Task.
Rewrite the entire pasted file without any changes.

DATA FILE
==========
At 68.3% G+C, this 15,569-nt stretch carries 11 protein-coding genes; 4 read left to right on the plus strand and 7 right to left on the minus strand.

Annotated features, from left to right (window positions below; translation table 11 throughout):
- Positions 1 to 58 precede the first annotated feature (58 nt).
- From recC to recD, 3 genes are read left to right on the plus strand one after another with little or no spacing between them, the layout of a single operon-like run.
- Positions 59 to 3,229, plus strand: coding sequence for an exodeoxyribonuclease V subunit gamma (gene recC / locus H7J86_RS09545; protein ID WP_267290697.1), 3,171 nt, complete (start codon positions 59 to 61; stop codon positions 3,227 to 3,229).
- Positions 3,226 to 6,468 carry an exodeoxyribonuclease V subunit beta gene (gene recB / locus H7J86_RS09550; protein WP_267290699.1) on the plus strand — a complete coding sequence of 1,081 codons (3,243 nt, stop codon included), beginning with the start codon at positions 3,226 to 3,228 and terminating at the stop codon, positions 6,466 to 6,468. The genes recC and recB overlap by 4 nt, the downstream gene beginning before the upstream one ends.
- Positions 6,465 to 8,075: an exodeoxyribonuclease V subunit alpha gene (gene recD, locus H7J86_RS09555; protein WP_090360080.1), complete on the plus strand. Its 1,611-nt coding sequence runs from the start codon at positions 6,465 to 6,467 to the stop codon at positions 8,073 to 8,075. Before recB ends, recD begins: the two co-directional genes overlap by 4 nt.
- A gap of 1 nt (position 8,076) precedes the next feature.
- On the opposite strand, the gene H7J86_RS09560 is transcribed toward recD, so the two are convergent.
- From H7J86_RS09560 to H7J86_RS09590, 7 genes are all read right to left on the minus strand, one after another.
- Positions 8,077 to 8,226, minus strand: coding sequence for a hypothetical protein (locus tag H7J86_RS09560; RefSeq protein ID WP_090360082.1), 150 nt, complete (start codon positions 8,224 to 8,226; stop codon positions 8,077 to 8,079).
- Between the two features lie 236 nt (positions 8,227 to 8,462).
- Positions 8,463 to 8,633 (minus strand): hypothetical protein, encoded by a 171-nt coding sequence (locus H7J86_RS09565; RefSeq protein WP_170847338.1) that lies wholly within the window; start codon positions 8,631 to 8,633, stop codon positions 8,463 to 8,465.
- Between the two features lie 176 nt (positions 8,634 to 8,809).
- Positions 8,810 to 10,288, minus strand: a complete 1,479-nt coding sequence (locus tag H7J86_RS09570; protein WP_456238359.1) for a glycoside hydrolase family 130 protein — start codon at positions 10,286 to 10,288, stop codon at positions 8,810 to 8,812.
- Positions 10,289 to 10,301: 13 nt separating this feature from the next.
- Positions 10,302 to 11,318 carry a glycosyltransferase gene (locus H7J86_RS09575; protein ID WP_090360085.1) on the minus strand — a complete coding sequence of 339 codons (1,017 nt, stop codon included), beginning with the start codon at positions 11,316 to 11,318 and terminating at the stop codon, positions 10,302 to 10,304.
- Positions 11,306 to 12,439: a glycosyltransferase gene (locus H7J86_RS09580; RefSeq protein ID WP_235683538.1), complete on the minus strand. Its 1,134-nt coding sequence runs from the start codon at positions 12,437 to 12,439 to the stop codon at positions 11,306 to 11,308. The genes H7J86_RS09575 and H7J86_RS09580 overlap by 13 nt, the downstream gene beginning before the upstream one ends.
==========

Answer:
At 68.3% G+C, this 15,569-nt stretch carries 11 protein-coding genes; 4 read left to right on the plus strand and 7 right to left on the minus strand.

Annotated features, from left to right (window positions below; translation table 11 throughout):
- Positions 1 to 58 precede the first annotated feature (58 nt).
- From recC to recD, 3 genes are read left to right on the plus strand one after another with little or no spacing between them, the layout of a single operon-like run.
- Positions 59 to 3,229, plus strand: coding sequence for an exodeoxyribonuclease V subunit gamma (gene recC / locus H7J86_RS09545; protein ID WP_267290697.1), 3,171 nt, complete (start codon positions 59 to 61; stop codon positions 3,227 to 3,229).
- Positions 3,226 to 6,468 carry an exodeoxyribonuclease V subunit beta gene (gene recB / locus H7J86_RS09550; protein WP_267290699.1) on the plus strand — a complete coding sequence of 1,081 codons (3,243 nt, stop codon included), beginning with the start codon at positions 3,226 to 3,228 and terminating at the stop codon, positions 6,466 to 6,468. The genes recC and recB overlap by 4 nt, the downstream gene beginning before the upstream one ends.
- Positions 6,465 to 8,075: an exodeoxyribonuclease V subunit alpha gene (gene recD, locus H7J86_RS09555; protein WP_090360080.1), complete on the plus strand. Its 1,611-nt coding sequence runs from the start codon at positions 6,465 to 6,467 to the stop codon at positions 8,073 to 8,075. Before recB ends, recD begins: the two co-directional genes overlap by 4 nt.
- A gap of 1 nt (position 8,076) precedes the next feature.
- On the opposite strand, the gene H7J86_RS09560 is transcribed toward recD, so the two are convergent.
- From H7J86_RS09560 to H7J86_RS09590, 7 genes are all read right to left on the minus strand, one after another.
- Positions 8,077 to 8,226, minus strand: coding sequence for a hypothetical protein (locus tag H7J86_RS09560; RefSeq protein ID WP_090360082.1), 150 nt, complete (start codon positions 8,224 to 8,226; stop codon positions 8,077 to 8,079).
- Between the two features lie 236 nt (positions 8,227 to 8,462).
- Positions 8,463 to 8,633 (minus strand): hypothetical protein, encoded by a 171-nt coding sequence (locus H7J86_RS09565; RefSeq protein WP_170847338.1) that lies wholly within the window; start codon positions 8,631 to 8,633, stop codon positions 8,463 to 8,465.
- Between the two features lie 176 nt (positions 8,634 to 8,809).
- Positions 8,810 to 10,288, minus strand: a complete 1,479-nt coding sequence (locus tag H7J86_RS09570; protein WP_456238359.1) for a glycoside hydrolase family 130 protein — start codon at positions 10,286 to 10,288, stop codon at positions 8,810 to 8,812.
- Positions 10,289 to 10,301: 13 nt separating this feature from the next.
- Positions 10,302 to 11,318 carry a glycosyltransferase gene (locus H7J86_RS09575; protein ID WP_090360085.1) on the minus strand — a complete coding sequence of 339 codons (1,017 nt, stop codon included), beginning with the start codon at positions 11,316 to 11,318 and terminating at the stop codon, positions 10,302 to 10,304.
- Positions 11,306 to 12,439: a glycosyltransferase gene (locus H7J86_RS09580; RefSeq protein ID WP_235683538.1), complete on the minus strand. Its 1,134-nt coding sequence runs from the start codon at positions 12,437 to 12,439 to the stop codon at positions 11,306 to 11,308. The genes H7J86_RS09575 and H7J86_RS09580 overlap by 13 nt, the downstream gene beginning before the upstream one ends.